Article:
Highly effective and natural mushroom surfactants
Every German citizen uses around eight kilograms of detergent a year. Many ingredients have to be manufactured chemically and pollute the environment. A German research group has now discovered a previously unknown and natural detergent substance that is produced by certain fungi. The surfactant was surprisingly effective in the first tests and exceeded the effectiveness of common detergents.
Researchers at the Friedrich Schiller University in Jena discovered a highly effective surfactant in the fungus Mortierella alpina, which belongs to the yoke fungi (zygomycetes). The team recently presented its discovery of the hitherto unknown natural substance in the journal “Organic Letters”.
Discovered by accident: natural super surfactant
The fungus Mortierella alpina, which lives in the ground, likes it rather cool and occurs in alpine or arctic regions. Mortierella alpina is not unknown in the food industry. Long-chain fatty acids such as arachidonic acid can be obtained from the fungus and are used as a food supplement in foods such as baby food. When researcher Florian Baldeweg tried to chemically purify small peptides from the fungus, he discovered the detergent effect. "Even the smallest amounts form a veritable foam crown on the sample container," reports the doctoral student in pharmacy.
Stronger surfactant than common detergents
A research team led by Dr. Markus Greßler clarified the structure of the peptides after this discovery. So-called malpinins are responsible for the detergent effect. In initial tests, these natural surfactants showed a stronger washing power than sodium lauryl sulfate (SDS), which is contained in many common detergents and has to be manufactured chemically.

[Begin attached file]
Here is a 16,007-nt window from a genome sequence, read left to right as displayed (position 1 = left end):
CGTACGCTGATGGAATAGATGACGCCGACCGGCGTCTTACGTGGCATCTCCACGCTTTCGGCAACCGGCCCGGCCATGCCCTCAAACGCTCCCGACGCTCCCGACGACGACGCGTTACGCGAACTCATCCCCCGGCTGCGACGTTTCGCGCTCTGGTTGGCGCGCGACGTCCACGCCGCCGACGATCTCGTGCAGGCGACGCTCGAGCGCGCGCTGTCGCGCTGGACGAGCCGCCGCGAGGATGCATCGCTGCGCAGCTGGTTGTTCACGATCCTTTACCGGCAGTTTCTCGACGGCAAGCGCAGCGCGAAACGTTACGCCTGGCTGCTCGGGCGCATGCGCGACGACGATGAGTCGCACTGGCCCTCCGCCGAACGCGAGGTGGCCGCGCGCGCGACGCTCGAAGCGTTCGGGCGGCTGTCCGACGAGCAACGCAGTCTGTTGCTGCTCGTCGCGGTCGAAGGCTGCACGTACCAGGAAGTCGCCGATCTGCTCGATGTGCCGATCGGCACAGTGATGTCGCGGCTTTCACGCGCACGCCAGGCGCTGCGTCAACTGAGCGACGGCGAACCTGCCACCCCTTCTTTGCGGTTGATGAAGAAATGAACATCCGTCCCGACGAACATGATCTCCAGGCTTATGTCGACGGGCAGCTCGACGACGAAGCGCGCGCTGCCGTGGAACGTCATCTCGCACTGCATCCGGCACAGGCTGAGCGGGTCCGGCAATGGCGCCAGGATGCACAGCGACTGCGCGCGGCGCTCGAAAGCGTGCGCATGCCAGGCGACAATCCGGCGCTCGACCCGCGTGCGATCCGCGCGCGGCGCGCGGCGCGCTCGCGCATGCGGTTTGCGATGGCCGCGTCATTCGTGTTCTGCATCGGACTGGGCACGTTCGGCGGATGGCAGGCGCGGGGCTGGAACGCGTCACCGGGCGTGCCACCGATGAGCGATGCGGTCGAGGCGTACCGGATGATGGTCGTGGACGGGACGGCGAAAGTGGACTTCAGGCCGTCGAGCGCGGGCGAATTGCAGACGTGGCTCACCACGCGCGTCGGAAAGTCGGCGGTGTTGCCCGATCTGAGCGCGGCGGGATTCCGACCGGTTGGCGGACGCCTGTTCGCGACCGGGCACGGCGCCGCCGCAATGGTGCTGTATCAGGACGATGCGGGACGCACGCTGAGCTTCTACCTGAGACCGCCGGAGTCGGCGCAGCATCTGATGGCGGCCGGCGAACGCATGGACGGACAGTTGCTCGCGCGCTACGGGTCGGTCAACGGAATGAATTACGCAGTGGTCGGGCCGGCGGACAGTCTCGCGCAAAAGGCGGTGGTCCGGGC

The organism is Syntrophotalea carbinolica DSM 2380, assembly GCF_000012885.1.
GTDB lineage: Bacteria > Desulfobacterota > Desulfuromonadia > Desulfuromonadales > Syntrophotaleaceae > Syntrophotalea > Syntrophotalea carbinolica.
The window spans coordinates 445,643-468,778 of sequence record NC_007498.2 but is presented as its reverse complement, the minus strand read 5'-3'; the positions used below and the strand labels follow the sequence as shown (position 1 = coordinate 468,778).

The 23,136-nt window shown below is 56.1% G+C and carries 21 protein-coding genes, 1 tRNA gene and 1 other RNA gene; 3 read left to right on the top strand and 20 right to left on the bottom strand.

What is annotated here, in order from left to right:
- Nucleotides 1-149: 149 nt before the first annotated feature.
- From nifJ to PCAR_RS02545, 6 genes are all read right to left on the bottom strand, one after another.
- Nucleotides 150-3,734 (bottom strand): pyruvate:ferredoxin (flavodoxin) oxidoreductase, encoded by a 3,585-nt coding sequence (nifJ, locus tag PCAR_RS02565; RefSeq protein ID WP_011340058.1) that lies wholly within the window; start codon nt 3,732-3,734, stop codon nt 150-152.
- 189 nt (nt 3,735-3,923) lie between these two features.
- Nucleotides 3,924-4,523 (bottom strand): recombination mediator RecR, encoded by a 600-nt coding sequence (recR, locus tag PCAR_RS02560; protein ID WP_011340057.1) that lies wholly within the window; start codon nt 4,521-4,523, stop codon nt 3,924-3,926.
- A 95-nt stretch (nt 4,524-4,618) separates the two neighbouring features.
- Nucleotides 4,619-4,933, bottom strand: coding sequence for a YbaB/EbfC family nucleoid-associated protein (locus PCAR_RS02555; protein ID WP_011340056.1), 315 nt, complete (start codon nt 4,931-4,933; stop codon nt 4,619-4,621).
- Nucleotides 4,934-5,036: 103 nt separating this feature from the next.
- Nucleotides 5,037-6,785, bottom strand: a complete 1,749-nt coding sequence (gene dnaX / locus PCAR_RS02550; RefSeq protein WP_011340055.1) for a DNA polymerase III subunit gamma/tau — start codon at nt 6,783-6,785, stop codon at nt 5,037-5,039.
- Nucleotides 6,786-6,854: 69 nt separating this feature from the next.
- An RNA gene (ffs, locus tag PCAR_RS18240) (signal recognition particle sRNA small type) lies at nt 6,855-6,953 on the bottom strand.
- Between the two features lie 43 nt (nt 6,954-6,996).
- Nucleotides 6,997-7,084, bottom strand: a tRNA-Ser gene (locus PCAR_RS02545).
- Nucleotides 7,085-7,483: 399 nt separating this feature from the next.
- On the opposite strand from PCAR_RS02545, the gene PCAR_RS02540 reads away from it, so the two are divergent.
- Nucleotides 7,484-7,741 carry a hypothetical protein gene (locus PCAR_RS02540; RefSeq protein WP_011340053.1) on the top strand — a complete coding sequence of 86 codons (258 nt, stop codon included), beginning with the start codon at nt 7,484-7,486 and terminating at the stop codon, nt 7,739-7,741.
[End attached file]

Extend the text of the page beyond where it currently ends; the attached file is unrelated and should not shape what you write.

More than a new detergent
The researchers see the natural surfactant as more than just a new detergent. "We want to test the malpinins, whether their properties can be useful in pharmacology," explains Dr. Greßler. Because the peptides discovered could also be suitable for the production of biological membranes. For example, certain active ingredients from medicines could be passed through a membrane, which consists largely of fats. The team at the Friedrich Schiller University in Jena now intends to pursue this in further studies.
A new reservoir of natural products
So far, lower mushrooms like yoke mushrooms have not played a major role as producers of secondary natural products. However, this could change fundamentally due to the current research work. "Genetic studies on the genetic make-up of Mortierella alpina have shown that the fungus can produce many more natural substances," emphasizes the study leader. The Malpinine are just a small group of them. (vb)
Author and source information
This text corresponds to the requirements of the medical literature, medical guidelines and current studies and has been checked by medical doctors.
Graduate editor (FH) Volker Blasek
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